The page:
As someone who has Lewy Body Dementia, I was a little sceptical at first about the National Dementia Action Alliance, as I could not see what good it could do, but now I can see a dramatic change in the way society in general looks at this illness.

I can say now that I am honoured to be part of this group which is making a real difference
A lot of charities and national bodies have joined up to make a real difference to the way dementia is portrayed, as now things are starting to look much healthier than many expected.

Many like myself thought that this would end up as a glorified talking shop, with people being involved, just for the sake of it, but my fears have been allayed and we have been proved wrong.

I think the main reason for this is that many people still feel that dementia is still classed as an old age illness, as is therefore not worth bothering with.

But in actual fact there are over 16-000 younger people in the UK alone, with this illness and this number is growing fast. The ages of these people can be as low as 30 years old and in a few cases much younger, so dementia is certainly not age related, but can strike at any age.

Like many people I get very annoyed when I hear the press talking about the illness, but then they go on to show pictures of elderly people, rather than showing pictures of people who are different ages.  

Some of the worst offenders are the public services who are supposed to raise awareness of dementia.

However through the Dementia Action Alliance we are now seeing large companies and Government bodies,  coming on board to see what problems need addressing, and how they can help those with the illness have a more dignified time, rather than being told that nothing can be done to help.

The Alzheimer’s Society was given responsibility for steering this group, alongside other major dementia charities.
I was honoured to be asked to speak at the Launch of the Government's Cross Party Committee on Dementia at the House of Commons, as I am delighted at the way this group has got its teeth into Dementia, and are genuinely trying to get things changed in all sections of the illness. Things have moved on since then and I look back with great pride, as it was an achievement. Now we look to the DAA to take this further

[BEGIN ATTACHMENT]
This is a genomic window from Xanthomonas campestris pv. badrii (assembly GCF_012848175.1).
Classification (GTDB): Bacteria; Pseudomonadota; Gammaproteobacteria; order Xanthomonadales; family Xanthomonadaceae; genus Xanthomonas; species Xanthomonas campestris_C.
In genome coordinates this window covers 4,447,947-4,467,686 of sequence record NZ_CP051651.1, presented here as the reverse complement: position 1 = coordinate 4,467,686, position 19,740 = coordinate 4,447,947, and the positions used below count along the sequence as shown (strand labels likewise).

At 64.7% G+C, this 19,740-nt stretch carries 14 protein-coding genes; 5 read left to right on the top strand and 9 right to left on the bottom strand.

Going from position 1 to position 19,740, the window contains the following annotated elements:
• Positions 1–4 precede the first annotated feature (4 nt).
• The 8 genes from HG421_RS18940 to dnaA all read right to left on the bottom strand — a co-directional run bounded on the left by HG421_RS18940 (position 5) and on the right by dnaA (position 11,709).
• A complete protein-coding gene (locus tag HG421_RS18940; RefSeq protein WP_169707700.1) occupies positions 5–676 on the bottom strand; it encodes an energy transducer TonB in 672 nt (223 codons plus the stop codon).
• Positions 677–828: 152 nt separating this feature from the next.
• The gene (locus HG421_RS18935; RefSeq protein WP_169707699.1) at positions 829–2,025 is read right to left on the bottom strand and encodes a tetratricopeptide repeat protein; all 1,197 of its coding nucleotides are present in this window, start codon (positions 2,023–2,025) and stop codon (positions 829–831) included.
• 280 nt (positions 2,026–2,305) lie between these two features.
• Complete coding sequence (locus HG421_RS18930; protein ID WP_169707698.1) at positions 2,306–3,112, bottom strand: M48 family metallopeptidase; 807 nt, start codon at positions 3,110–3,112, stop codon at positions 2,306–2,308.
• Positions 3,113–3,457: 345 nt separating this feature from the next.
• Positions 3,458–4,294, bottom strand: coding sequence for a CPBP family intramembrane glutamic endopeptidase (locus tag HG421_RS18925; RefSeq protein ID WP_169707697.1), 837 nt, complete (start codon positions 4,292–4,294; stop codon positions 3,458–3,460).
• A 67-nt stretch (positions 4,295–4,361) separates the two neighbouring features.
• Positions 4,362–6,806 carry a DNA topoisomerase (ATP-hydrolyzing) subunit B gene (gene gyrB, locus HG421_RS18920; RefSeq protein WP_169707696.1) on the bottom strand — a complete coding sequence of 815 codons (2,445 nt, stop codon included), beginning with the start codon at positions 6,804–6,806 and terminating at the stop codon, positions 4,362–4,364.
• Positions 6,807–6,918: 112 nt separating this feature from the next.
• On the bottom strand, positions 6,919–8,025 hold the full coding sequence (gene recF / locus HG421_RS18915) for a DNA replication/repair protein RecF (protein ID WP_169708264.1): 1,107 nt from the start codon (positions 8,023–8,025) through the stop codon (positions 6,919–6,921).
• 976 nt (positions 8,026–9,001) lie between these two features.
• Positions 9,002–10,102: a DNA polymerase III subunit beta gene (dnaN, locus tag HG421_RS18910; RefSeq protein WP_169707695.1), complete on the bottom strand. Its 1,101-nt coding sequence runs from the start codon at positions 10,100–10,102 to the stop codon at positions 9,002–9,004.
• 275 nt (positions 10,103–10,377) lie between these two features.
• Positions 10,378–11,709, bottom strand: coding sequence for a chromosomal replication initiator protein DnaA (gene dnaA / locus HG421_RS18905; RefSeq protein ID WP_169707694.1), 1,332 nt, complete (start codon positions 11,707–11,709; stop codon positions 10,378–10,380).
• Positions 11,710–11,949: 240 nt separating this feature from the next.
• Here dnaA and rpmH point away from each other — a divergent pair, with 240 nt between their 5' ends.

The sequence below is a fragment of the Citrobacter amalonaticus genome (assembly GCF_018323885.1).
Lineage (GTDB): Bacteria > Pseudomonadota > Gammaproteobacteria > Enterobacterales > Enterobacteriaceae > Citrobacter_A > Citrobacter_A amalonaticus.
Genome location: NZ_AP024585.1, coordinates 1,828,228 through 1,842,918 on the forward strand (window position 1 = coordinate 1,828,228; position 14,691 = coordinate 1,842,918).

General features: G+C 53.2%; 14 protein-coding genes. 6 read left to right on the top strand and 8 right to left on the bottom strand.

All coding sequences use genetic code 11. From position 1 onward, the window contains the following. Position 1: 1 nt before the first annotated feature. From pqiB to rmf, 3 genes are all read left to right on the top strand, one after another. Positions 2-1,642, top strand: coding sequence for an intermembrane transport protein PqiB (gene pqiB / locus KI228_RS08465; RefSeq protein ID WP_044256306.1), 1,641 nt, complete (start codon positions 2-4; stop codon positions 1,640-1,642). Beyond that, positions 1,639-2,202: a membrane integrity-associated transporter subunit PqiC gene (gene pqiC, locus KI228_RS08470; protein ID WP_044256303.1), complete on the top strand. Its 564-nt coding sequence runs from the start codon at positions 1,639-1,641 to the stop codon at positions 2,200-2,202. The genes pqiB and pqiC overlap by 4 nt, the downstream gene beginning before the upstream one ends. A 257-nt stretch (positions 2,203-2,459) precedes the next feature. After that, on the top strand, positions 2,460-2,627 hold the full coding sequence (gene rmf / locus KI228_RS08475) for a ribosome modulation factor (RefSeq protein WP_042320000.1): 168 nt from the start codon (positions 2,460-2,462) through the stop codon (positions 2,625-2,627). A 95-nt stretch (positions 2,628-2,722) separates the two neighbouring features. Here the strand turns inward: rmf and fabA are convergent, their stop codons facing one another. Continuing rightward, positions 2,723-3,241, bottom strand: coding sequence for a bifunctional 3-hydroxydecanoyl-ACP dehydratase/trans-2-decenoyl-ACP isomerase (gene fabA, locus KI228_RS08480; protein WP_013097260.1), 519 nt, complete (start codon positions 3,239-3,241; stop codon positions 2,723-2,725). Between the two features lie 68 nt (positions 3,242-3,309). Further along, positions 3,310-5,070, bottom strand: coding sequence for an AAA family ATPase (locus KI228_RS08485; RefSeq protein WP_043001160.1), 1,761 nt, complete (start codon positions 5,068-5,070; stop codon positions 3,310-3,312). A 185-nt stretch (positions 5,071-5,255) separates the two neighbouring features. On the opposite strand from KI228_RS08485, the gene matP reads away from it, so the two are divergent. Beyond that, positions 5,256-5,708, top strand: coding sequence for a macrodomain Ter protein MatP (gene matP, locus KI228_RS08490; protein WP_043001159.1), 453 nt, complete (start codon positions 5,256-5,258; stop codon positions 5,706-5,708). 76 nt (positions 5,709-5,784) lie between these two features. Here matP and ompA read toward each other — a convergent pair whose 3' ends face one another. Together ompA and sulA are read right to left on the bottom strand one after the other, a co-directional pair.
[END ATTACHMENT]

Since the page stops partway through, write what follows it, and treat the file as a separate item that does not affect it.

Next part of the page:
The facts are as follows:-

The Dementia Action Alliance is formed by well over 480 organisations getting together to try to deliver the UK National Dementia Declaration; aimed at a common set of values set up by people with dementia and their carers, assisted by charities like the Alzheimer’s Society.

The idea is to set out a vision of how people with dementia and their families can be supported and encouraged to live well with the illness

Alliance members work towards delivering this vision through committing to actions within their organisation and undertaking joint programs of work. Members are from charities, Health Trusts, Local Authorities, Royal Colleges and, local businesses.

The DAA is to achieve the UK National Declaration - but it would be great if other DAAs could be formed in other countries and we all link together - that would be amazing!

There are meetings at regular intervals both at Alzheimer’s Society Central office where the next meetings program is sorted out followed by a quarterly meeting where everyone gets together to hear about new issues and progress reports 

These meetings are attended by professionals along with those charities and businesses involved and lastly but certainly not lastly people with dementia and carers, where everyone can air their views about this subjects being discussed.

Through this I think in the future we will see dementia in a different light, and hopefully this will dismiss the stigma and other fears about the illness. I know that I am not the only one hoping for a better life for those who are affected by this illness and those who care for them
As I see it the more UK companies and charities we get involved in this project the better it will be, as long as the are genuine, I say this because I have heard of some who claim to be dementia friendly but their premises are anything but dementia friendly but I live in hope that this will change in the future  

 I also think that by encouraging companies and business to get involved we are raising awareness of dementia, and in the end we will make every town, city and business dementia friendly.
After this we are well on the way to putting dementia at the front of every agenda instead of it being hidden.  

So please come on in and join us and help us make the country and world a better place for all who have this illness

Thursday, 8 August 2013

Neglect a patient and go to prison: Dramatic warning to NHS staff in major review


NHS staff and organisation’s that ‘wilfully’ or ‘recklessly’ harm patients should face new criminal penalties, a major review said yesterday.

It also demanded legal sanctions against leaders in the NHS with a ‘couldn't care less’ attitude or who deliberately withhold information.

The review headed by Professor Don Berwick, a world expert in patient safety, said there have been repeated safety defects in the NHS with too many patients and carers suffering as a result.

It called for a culture of transparency that puts patient safety above targets, especially financial goals.

Continually improving patient safety should ‘permeate every action and level in the NHS’, said the review commissioned by the Government in the wake of the public inquiry into the Mid Staffordshire scandal where hundreds of patients were routinely neglected and died. Managers chasing financial targets were partly blamed.